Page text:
Campus / News / October 23, 2008

Shan culture still strong

Nancy Eberhardt, Professor of Anthropology/Sociology, gave a presentation Friday on her research about an ethnic minority called Shan in the Thai-Burma border. Her research explored the economic, social, and cultural processes in Thailand, as well as how those processes compare to the United States.

“I’ve always conducted my research in a rural base, living in a particular Shan village near the Thai-Burma border…but for the 2006-2007 trip, we decided to live in the city…Living in Chiang Mai for the year gave me the opportunity to explore parts of the city with the new and growing Shan community while still allowing me to make regular trips to the border and maintain contact with my Shan contacts,” said Eberhardt. “This experience of going back and forth between the city and the village prompted me to reflect upon the different ways Shan culture and ethnic identity are manifested in rural and urban context in a way that really complicated my understanding of post-Shan culture and what it means to identify oneself as Shan.”

Commenting on her work, Eberhardt said, “The experience of living in Chiang Mai and going back and forth…forced me to think about the nature of what we in anthropology call ‘doing field work’ and where the boundaries of the field are. During my previous stay in Thailand, when I lived primarily in the village, I knew where I was in the field and when I was out…These boundaries all but disappeared during my most recent trip.”

During Eberhardt’s study of a Shan village during the last 30 years, the community has changed substantially. From 1979-1981, 300 people lived in the village. They mainly farmed and grew enough rice for the household and one or two cash crops. They had no electricity or running water. Houses were built traditionally on stilts.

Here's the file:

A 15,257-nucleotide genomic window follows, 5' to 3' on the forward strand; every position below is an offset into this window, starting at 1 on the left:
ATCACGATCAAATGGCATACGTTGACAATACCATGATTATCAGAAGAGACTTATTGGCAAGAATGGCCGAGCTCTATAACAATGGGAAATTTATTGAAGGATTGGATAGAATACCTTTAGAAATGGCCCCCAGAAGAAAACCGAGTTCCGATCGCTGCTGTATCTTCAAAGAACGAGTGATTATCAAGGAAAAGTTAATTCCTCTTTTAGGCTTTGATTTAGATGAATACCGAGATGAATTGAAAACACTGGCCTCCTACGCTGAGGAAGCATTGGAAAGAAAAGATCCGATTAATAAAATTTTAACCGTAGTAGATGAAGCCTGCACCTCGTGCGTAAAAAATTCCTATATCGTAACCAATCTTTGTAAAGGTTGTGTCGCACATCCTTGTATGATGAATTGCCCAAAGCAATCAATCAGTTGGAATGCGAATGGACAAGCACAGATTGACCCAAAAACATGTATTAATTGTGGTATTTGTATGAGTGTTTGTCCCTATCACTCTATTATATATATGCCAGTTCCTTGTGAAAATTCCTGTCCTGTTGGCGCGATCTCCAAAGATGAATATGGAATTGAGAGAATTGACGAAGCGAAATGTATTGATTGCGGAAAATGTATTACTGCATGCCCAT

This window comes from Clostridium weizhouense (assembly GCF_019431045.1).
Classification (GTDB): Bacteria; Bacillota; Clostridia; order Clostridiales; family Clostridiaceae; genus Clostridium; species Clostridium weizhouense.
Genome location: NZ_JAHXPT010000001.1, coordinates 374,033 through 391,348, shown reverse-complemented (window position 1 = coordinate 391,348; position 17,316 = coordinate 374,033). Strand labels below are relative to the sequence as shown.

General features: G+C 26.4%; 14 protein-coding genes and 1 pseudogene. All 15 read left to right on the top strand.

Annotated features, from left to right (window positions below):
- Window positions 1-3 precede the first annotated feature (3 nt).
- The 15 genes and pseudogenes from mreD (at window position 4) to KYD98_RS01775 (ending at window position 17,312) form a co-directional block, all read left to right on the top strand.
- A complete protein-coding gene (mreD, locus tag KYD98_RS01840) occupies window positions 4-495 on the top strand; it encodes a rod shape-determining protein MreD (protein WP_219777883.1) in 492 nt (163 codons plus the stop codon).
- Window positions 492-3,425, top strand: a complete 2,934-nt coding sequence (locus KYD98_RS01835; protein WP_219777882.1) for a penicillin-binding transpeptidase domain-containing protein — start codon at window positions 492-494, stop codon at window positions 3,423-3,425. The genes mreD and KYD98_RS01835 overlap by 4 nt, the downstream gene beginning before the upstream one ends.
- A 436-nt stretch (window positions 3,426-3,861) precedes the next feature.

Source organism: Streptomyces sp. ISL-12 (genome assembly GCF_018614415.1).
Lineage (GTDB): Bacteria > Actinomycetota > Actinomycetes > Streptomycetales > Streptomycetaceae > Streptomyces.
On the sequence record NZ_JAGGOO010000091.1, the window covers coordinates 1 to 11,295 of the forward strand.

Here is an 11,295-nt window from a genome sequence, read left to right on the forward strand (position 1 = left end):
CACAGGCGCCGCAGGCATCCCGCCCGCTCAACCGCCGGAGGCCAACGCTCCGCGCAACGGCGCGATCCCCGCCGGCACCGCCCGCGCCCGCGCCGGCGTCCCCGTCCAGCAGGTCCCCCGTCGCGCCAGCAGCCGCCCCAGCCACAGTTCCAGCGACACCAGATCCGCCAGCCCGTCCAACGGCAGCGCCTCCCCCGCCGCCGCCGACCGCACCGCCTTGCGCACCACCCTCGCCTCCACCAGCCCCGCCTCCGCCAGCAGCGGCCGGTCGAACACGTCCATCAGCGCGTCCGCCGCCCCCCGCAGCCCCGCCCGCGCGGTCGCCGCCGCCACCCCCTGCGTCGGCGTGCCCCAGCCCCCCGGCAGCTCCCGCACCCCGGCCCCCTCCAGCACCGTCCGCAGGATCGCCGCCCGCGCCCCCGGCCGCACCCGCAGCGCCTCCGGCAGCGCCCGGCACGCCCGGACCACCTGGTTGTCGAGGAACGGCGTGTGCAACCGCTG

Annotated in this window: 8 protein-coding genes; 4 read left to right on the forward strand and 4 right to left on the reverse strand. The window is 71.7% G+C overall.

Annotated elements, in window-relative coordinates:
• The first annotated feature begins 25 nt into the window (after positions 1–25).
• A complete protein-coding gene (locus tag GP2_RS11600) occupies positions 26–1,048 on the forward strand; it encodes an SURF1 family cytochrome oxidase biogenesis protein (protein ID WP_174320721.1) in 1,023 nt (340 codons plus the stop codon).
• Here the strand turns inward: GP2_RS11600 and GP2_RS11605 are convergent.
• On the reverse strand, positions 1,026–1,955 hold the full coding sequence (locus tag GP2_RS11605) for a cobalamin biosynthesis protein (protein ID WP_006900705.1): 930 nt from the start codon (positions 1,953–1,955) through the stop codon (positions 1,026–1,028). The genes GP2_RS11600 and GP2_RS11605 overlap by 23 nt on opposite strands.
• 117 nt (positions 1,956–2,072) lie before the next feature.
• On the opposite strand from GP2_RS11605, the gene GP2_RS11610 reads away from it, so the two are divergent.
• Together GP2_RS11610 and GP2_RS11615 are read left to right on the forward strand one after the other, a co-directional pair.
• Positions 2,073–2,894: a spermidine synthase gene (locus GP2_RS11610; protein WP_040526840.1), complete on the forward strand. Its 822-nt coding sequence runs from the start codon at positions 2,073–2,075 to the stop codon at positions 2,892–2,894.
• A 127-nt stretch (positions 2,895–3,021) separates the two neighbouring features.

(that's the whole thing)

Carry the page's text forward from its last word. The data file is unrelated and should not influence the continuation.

In 1990, the Burmese government relocated Shan — sometimes by force — in order to control resources and build a huge dam. There were 300,000 Shan and other ethnic groups who were displaced. Thousands crossed over into Thailand to work in urban areas like Bangkok, while others ended up in refugee camps. In ten years, there has been an increase in people coming and families migrating.

Two-thirds of refugee households were able to gain access to land. Many of these people were former seasonal migrants who maintained relationships with the townspeople and became renters. Some refugees intermarried with the locals. Once they were married to locals, they were able to bring their parents and families from the Shan state.

In 1991 greater emphasis was placed on road improvement, cash crops, limited wage labor, and houses were built on closed cement floors. Charcoal replaced firewood to cook, supplemented with an electric rice cooker. Ox carts were used as pickup trucks for deliveries. Some wealthy families sent their children to school in town, leaving children whose parents could not afford transportation costs in the village schools.

Sheena Leano


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